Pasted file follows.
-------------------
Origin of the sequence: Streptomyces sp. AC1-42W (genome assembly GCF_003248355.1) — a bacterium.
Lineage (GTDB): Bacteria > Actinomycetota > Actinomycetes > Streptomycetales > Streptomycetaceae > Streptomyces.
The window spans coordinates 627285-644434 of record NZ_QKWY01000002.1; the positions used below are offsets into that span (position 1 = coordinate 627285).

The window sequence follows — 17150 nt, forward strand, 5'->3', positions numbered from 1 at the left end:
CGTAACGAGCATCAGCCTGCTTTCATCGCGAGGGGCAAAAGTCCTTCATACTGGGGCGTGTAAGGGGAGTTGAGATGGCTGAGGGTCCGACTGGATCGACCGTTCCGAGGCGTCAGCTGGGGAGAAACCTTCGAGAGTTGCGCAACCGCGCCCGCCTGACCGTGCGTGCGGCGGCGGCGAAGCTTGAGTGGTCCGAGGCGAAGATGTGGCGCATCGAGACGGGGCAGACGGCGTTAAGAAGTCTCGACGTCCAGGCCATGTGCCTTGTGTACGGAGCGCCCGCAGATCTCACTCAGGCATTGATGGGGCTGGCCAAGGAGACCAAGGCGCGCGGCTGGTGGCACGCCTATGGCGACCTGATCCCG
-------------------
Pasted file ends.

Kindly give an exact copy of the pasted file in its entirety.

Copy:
Origin of the sequence: Streptomyces sp. AC1-42W (genome assembly GCF_003248355.1) — a bacterium.
Lineage (GTDB): Bacteria > Actinomycetota > Actinomycetes > Streptomycetales > Streptomycetaceae > Streptomyces.
The window spans coordinates 627285-644434 of record NZ_QKWY01000002.1; the positions used below are offsets into that span (position 1 = coordinate 627285).

The window sequence follows — 17150 nt, forward strand, 5'->3', positions numbered from 1 at the left end:
CGTAACGAGCATCAGCCTGCTTTCATCGCGAGGGGCAAAAGTCCTTCATACTGGGGCGTGTAAGGGGAGTTGAGATGGCTGAGGGTCCGACTGGATCGACCGTTCCGAGGCGTCAGCTGGGGAGAAACCTTCGAGAGTTGCGCAACCGCGCCCGCCTGACCGTGCGTGCGGCGGCGGCGAAGCTTGAGTGGTCCGAGGCGAAGATGTGGCGCATCGAGACGGGGCAGACGGCGTTAAGAAGTCTCGACGTCCAGGCCATGTGCCTTGTGTACGGAGCGCCCGCAGATCTCACTCAGGCATTGATGGGGCTGGCCAAGGAGACCAAGGCGCGCGGCTGGTGGCACGCCTATGGCGACCTGATCCCG